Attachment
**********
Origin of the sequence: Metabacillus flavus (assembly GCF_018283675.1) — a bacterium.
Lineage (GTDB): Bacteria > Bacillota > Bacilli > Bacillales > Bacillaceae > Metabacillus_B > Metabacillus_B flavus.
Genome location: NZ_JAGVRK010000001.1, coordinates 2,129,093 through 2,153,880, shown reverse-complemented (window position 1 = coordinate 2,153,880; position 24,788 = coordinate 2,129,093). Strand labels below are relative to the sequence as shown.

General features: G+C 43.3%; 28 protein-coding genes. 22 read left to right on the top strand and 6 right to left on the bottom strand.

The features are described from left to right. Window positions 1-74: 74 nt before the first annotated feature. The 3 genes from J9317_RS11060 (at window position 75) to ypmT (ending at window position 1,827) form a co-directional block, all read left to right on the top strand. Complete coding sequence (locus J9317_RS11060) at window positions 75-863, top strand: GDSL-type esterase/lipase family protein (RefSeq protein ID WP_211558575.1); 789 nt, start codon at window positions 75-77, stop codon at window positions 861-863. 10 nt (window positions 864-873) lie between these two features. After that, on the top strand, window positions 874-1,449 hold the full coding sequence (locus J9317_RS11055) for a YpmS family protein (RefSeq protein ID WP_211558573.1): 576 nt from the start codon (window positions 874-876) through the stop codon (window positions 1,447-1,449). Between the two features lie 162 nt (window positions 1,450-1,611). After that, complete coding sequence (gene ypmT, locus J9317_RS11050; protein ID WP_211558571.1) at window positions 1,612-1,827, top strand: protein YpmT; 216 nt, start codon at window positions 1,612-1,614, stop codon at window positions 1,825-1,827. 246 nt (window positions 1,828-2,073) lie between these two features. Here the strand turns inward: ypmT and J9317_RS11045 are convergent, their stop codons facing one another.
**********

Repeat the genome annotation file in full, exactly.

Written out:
Origin of the sequence: Metabacillus flavus (assembly GCF_018283675.1) — a bacterium.
Lineage (GTDB): Bacteria > Bacillota > Bacilli > Bacillales > Bacillaceae > Metabacillus_B > Metabacillus_B flavus.
Genome location: NZ_JAGVRK010000001.1, coordinates 2,129,093 through 2,153,880, shown reverse-complemented (window position 1 = coordinate 2,153,880; position 24,788 = coordinate 2,129,093). Strand labels below are relative to the sequence as shown.

General features: G+C 43.3%; 28 protein-coding genes. 22 read left to right on the top strand and 6 right to left on the bottom strand.

The features are described from left to right. Window positions 1-74: 74 nt before the first annotated feature. The 3 genes from J9317_RS11060 (at window position 75) to ypmT (ending at window position 1,827) form a co-directional block, all read left to right on the top strand. Complete coding sequence (locus J9317_RS11060) at window positions 75-863, top strand: GDSL-type esterase/lipase family protein (RefSeq protein ID WP_211558575.1); 789 nt, start codon at window positions 75-77, stop codon at window positions 861-863. 10 nt (window positions 864-873) lie between these two features. After that, on the top strand, window positions 874-1,449 hold the full coding sequence (locus J9317_RS11055) for a YpmS family protein (RefSeq protein ID WP_211558573.1): 576 nt from the start codon (window positions 874-876) through the stop codon (window positions 1,447-1,449). Between the two features lie 162 nt (window positions 1,450-1,611). After that, complete coding sequence (gene ypmT, locus J9317_RS11050; protein ID WP_211558571.1) at window positions 1,612-1,827, top strand: protein YpmT; 216 nt, start codon at window positions 1,612-1,614, stop codon at window positions 1,825-1,827. 246 nt (window positions 1,828-2,073) lie between these two features. Here the strand turns inward: ypmT and J9317_RS11045 are convergent, their stop codons facing one another.